The after effects of Hurricane Harvey can still be felt at UK sites, with diesel prices at a wide premium to petrol. In the international markets, the premium has begun to shrink again now that US refineries have resumed normal operations, but growing underlying diesel demand is keeping distillate crack spreads stronger than gasoline as we enter the heating season.

Global economic growth of 3.5% this year, as projected by the IMF, is fuelling diesel demand, and an estimated 30m of middle distillate production lost to Harvey-related shutdowns in the US Gulf have exacerbated global distillate stock draws.

This matters because these stocks are the cushion against heating oil shortages during a cold winter.

The US north east is the world’s largest heating oil market, where distillate demand can surge by up to 400,000 b/d in the fourth and first quarters, compared with summer months. Middle distillate stocks in the US had started to fall below prior year levels before the hurricane struck, and they are now 23.3mn bl below this time last year.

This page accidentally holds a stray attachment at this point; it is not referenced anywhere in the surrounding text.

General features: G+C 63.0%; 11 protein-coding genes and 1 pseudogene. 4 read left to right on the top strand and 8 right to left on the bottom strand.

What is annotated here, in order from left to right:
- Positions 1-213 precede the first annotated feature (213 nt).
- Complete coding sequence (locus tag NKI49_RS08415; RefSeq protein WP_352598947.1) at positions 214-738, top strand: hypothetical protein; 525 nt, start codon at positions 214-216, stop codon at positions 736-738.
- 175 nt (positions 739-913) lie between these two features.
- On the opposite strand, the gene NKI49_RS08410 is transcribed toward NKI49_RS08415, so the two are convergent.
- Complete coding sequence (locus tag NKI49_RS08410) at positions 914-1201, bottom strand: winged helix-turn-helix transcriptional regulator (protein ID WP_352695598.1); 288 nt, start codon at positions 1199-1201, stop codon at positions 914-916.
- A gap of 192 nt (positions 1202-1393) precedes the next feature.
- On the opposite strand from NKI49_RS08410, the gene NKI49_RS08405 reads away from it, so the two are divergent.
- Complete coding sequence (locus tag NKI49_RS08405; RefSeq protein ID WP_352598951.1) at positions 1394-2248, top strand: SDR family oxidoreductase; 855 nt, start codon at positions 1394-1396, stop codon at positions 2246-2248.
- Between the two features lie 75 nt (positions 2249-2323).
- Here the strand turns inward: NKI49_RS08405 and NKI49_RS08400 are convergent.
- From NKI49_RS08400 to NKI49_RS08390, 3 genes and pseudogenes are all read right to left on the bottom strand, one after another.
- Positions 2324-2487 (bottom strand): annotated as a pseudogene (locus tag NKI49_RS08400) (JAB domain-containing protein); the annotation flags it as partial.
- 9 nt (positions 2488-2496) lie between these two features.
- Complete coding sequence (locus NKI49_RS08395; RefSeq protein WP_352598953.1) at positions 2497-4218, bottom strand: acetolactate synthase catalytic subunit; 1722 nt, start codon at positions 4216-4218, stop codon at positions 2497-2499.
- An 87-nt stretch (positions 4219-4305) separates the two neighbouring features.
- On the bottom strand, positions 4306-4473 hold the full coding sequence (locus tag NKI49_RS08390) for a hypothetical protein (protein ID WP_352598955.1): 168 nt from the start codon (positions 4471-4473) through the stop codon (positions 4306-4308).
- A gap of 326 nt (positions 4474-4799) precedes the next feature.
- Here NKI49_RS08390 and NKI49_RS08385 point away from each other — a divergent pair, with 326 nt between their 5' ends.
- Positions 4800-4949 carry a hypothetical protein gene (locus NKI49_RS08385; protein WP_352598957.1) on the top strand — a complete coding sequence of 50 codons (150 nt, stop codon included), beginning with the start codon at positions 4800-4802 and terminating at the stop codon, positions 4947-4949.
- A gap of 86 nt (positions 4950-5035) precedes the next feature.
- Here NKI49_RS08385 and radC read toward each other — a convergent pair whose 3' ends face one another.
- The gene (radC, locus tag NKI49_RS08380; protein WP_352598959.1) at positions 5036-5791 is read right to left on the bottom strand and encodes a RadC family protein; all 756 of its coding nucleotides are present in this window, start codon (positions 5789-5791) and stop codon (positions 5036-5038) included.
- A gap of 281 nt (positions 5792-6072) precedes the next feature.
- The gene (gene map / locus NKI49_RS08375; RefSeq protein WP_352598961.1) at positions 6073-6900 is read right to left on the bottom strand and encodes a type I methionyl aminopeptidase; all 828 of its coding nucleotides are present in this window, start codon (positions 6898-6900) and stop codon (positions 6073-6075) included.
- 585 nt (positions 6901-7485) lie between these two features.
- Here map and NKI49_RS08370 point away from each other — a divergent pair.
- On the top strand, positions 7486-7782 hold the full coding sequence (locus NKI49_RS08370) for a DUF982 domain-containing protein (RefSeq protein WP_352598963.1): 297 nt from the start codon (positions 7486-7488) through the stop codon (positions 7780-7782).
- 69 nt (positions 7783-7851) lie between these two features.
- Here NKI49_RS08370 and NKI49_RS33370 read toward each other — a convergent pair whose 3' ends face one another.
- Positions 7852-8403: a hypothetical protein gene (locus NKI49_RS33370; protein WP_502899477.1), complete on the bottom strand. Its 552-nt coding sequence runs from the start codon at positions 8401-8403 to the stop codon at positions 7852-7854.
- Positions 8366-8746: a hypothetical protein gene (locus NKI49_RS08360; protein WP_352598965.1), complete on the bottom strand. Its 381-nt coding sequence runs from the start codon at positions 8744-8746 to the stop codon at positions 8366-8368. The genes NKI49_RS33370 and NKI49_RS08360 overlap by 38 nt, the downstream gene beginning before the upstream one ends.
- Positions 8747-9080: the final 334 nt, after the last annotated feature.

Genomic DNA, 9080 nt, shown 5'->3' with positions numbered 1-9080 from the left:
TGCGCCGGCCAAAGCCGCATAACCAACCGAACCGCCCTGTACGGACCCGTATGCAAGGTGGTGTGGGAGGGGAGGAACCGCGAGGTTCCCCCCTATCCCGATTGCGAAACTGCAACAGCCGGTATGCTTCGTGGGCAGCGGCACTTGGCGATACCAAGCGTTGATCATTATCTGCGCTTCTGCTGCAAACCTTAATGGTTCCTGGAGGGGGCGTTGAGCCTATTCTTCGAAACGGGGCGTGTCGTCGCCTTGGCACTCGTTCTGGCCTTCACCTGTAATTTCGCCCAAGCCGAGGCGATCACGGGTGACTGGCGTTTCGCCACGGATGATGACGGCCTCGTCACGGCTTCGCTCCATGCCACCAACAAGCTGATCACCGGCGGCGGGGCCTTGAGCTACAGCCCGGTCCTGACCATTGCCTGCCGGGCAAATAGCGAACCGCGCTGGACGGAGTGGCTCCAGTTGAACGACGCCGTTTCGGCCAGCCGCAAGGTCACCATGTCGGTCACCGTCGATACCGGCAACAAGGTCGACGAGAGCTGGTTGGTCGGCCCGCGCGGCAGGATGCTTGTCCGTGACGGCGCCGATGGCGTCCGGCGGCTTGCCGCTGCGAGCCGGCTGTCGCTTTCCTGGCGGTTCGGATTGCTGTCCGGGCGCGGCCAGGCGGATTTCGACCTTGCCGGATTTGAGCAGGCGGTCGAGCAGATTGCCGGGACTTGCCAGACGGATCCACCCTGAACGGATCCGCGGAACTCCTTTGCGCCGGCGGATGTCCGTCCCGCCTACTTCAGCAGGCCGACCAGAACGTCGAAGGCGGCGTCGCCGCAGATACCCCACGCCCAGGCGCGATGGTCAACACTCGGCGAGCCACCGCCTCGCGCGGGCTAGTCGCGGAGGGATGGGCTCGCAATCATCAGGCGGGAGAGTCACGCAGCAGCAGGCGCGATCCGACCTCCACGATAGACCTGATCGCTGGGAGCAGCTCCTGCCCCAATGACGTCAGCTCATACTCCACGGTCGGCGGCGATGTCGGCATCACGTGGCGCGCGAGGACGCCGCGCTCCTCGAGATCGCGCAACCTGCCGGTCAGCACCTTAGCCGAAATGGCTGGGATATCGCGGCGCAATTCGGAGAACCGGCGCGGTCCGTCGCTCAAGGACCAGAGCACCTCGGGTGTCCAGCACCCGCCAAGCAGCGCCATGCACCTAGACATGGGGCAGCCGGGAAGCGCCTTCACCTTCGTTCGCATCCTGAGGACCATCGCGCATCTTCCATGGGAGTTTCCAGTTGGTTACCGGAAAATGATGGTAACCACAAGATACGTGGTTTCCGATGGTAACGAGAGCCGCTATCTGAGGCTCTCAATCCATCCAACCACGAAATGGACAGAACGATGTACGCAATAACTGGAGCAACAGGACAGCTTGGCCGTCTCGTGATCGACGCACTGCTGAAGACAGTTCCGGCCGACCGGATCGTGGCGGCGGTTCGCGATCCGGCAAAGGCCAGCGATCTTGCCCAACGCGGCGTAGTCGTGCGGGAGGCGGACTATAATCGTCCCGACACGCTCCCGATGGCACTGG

In Germany, the second-largest heating oil market with seasonal swings of up to 200,000 b/d, households are well stocked with heating oil after two mild winters. But sellers are running down wholesale depots in the country to take advantage of the backwardation a premium of prompt prices to forward that has opened up since the hurricane. Distillate stocks in Europe have also fallen below last year’s level.

A longer cold spell in the US or Germany would require more intense destocking of gasoil. The gasoil backwardation, which has encouraged destocking, has shrunk again to a $3.25/t spread between month one and month two futures on Ice from $7.50/t in mid-October, indicating that more immediate shortfalls are easing. The past weeks’ unusual European gasoil exports to Latin America are tailing off again as US refiners are retaking their usual market share.

Still, 10 months of cuts to crude production, the lost refining output from Hurricane Harvey, and economic growth, have all conspired to make the market more vulnerable to a cold winter than last year.